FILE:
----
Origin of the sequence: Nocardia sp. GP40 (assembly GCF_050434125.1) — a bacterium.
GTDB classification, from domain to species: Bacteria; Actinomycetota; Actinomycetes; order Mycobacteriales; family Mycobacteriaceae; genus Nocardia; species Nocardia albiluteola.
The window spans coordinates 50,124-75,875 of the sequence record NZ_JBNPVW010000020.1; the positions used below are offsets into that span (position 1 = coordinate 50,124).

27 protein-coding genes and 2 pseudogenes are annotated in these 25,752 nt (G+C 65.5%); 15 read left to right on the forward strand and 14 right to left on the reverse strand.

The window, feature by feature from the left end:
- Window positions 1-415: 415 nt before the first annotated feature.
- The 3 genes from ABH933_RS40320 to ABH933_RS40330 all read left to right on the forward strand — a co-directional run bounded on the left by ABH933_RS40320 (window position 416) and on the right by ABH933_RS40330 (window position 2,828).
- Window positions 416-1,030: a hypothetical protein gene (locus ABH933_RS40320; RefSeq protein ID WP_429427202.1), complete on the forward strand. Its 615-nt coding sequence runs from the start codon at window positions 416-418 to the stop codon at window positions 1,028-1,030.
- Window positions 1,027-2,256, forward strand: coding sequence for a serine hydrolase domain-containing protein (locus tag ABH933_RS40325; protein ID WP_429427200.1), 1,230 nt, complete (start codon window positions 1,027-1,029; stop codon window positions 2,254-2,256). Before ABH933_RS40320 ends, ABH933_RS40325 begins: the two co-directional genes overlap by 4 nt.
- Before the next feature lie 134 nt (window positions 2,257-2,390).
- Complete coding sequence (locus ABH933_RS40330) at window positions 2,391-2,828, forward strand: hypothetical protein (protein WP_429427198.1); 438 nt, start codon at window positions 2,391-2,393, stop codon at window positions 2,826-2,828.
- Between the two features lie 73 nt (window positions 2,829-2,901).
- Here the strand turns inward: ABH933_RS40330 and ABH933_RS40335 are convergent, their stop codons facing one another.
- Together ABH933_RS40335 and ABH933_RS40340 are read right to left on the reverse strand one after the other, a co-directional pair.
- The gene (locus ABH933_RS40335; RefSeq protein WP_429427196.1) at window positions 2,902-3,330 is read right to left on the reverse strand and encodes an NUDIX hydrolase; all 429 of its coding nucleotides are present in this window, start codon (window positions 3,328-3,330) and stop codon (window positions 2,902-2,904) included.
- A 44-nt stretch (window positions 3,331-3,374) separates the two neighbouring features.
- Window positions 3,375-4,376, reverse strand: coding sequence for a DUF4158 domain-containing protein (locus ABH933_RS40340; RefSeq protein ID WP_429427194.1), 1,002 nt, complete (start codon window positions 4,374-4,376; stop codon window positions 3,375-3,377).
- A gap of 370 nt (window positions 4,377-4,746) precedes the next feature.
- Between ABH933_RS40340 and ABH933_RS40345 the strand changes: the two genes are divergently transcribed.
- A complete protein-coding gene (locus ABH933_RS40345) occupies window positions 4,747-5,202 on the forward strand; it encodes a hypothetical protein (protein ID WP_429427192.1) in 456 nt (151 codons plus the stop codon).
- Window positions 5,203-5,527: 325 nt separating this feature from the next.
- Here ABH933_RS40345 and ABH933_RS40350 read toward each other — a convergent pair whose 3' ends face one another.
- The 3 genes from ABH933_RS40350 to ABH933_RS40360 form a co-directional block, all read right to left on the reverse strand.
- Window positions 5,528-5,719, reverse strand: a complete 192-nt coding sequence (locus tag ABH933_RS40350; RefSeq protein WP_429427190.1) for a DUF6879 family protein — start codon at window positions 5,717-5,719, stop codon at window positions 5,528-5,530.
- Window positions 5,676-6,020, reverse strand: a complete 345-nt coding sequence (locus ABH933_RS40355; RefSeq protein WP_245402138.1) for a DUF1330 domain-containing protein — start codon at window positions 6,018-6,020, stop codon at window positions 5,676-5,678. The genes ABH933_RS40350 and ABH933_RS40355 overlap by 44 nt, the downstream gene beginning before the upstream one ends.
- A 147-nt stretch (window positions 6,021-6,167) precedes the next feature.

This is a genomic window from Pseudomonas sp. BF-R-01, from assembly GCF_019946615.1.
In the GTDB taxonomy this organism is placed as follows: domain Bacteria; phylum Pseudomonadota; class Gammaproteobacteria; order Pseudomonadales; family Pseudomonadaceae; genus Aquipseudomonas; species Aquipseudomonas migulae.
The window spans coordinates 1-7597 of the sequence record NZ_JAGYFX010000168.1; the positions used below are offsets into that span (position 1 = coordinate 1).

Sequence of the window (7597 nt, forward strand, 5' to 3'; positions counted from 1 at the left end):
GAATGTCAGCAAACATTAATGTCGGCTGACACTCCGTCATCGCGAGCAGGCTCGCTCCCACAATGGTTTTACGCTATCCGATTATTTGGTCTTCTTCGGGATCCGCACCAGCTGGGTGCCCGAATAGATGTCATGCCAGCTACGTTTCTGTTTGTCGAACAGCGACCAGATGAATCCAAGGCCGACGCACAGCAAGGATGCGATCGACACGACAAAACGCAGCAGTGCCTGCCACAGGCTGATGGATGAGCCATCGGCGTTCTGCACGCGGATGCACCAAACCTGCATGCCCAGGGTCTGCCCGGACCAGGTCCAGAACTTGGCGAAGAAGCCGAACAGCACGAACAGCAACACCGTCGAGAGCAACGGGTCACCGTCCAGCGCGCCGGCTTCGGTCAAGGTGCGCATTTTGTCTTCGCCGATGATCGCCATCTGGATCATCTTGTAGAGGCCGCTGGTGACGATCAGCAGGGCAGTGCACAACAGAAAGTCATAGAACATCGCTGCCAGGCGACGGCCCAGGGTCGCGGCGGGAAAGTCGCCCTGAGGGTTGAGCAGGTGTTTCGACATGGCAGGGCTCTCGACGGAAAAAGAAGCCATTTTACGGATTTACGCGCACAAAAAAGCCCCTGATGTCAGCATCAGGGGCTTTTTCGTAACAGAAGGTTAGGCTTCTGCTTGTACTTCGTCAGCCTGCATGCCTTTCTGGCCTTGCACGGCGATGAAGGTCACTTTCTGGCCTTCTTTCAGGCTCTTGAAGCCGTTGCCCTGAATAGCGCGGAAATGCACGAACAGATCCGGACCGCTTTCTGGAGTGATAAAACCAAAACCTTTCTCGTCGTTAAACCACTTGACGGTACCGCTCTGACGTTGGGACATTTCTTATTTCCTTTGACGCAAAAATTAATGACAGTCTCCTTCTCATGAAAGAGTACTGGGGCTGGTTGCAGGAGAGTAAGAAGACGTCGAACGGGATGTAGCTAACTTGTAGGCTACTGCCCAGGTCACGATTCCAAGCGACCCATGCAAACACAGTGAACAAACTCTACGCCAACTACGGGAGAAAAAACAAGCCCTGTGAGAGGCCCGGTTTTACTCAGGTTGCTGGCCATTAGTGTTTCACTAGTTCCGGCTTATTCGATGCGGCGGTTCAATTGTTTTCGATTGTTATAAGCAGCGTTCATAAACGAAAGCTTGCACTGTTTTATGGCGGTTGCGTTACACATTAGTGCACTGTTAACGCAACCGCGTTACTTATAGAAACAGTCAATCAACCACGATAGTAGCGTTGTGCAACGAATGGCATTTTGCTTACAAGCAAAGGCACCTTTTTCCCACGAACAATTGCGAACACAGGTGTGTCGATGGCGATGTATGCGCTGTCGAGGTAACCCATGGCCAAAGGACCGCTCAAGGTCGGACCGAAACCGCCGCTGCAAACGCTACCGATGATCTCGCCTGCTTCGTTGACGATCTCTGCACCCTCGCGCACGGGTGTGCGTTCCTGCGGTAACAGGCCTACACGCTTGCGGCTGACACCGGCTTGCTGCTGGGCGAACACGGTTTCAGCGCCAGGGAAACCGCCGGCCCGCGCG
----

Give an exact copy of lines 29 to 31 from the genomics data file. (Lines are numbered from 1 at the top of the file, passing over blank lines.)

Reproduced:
The window spans coordinates 1-7597 of the sequence record NZ_JAGYFX010000168.1; the positions used below are offsets into that span (position 1 = coordinate 1).

Sequence of the window (7597 nt, forward strand, 5' to 3'; positions counted from 1 at the left end):
GAATGTCAGCAAACATTAATGTCGGCTGACACTCCGTCATCGCGAGCAGGCTCGCTCCCACAATGGTTTTACGCTATCCGATTATTTGGTCTTCTTCGGGATCCGCACCAGCTGGGTGCCCGAATAGATGTCATGCCAGCTACGTTTCTGTTTGTCGAACAGCGACCAGATGAATCCAAGGCCGACGCACAGCAAGGATGCGATCGACACGACAAAACGCAGCAGTGCCTGCCACAGGCTGATGGATGAGCCATCGGCGTTCTGCACGCGGATGCACCAAACCTGCATGCCCAGGGTCTGCCCGGACCAGGTCCAGAACTTGGCGAAGAAGCCGAACAGCACGAACAGCAACACCGTCGAGAGCAACGGGTCACCGTCCAGCGCGCCGGCTTCGGTCAAGGTGCGCATTTTGTCTTCGCCGATGATCGCCATCTGGATCATCTTGTAGAGGCCGCTGGTGACGATCAGCAGGGCAGTGCACAACAGAAAGTCATAGAACATCGCTGCCAGGCGACGGCCCAGGGTCGCGGCGGGAAAGTCGCCCTGAGGGTTGAGCAGGTGTTTCGACATGGCAGGGCTCTCGACGGAAAAAGAAGCCATTTTACGGATTTACGCGCACAAAAAAGCCCCTGATGTCAGCATCAGGGGCTTTTTCGTAACAGAAGGTTAGGCTTCTGCTTGTACTTCGTCAGCCTGCATGCCTTTCTGGCCTTGCACGGCGATGAAGGTCACTTTCTGGCCTTCTTTCAGGCTCTTGAAGCCGTTGCCCTGAATAGCGCGGAAATGCACGAACAGATCCGGACCGCTTTCTGGAGTGATAAAACCAAAACCTTTCTCGTCGTTAAACCACTTGACGGTACCGCTCTGACGTTGGGACATTTCTTATTTCCTTTGACGCAAAAATTAATGACAGTCTCCTTCTCATGAAAGAGTACTGGGGCTGGTTGCAGGAGAGTAAGAAGACGTCGAACGGGATGTAGCTAACTTGTAGGCTACTGCCCAGGTCACGATTCCAAGCGACCCATGCAAACACAGTGAACAAACTCTACGCCAACTACGGGAGAAAAAACAAGCCCTGTGAGAGGCCCGGTTTTACTCAGGTTGCTGGCCATTAGTGTTTCACTAGTTCCGGCTTATTCGATGCGGCGGTTCAATTGTTTTCGATTGTTATAAGCAGCGTTCATAAACGAAAGCTTGCACTGTTTTATGGCGGTTGCGTTACACATTAGTGCACTGTTAACGCAACCGCGTTACTTATAGAAACAGTCAATCAACCACGATAGTAGCGTTGTGCAACGAATGGCATTTTGCTTACAAGCAAAGGCACCTTTTTCCCACGAACAATTGCGAACACAGGTGTGTCGATGGCGATGTATGCGCTGTCGAGGTAACCCATGGCCAAAGGACCGCTCAAGGTCGGACCGAAACCGCCGCTGCAAACGCTACCGATGATCTCGCCTGCTTCGTTGACGATCTCTGCACCCTCGCGCACGGGTGTGCGTTCCTGCGGTAACAGGCCTACACGCTTGCGGCTGACACCGGCTTGCTGCTGGGCGAACACGGTTTCAGCGCCAGGGAAACCGCCGGCCCGCGCG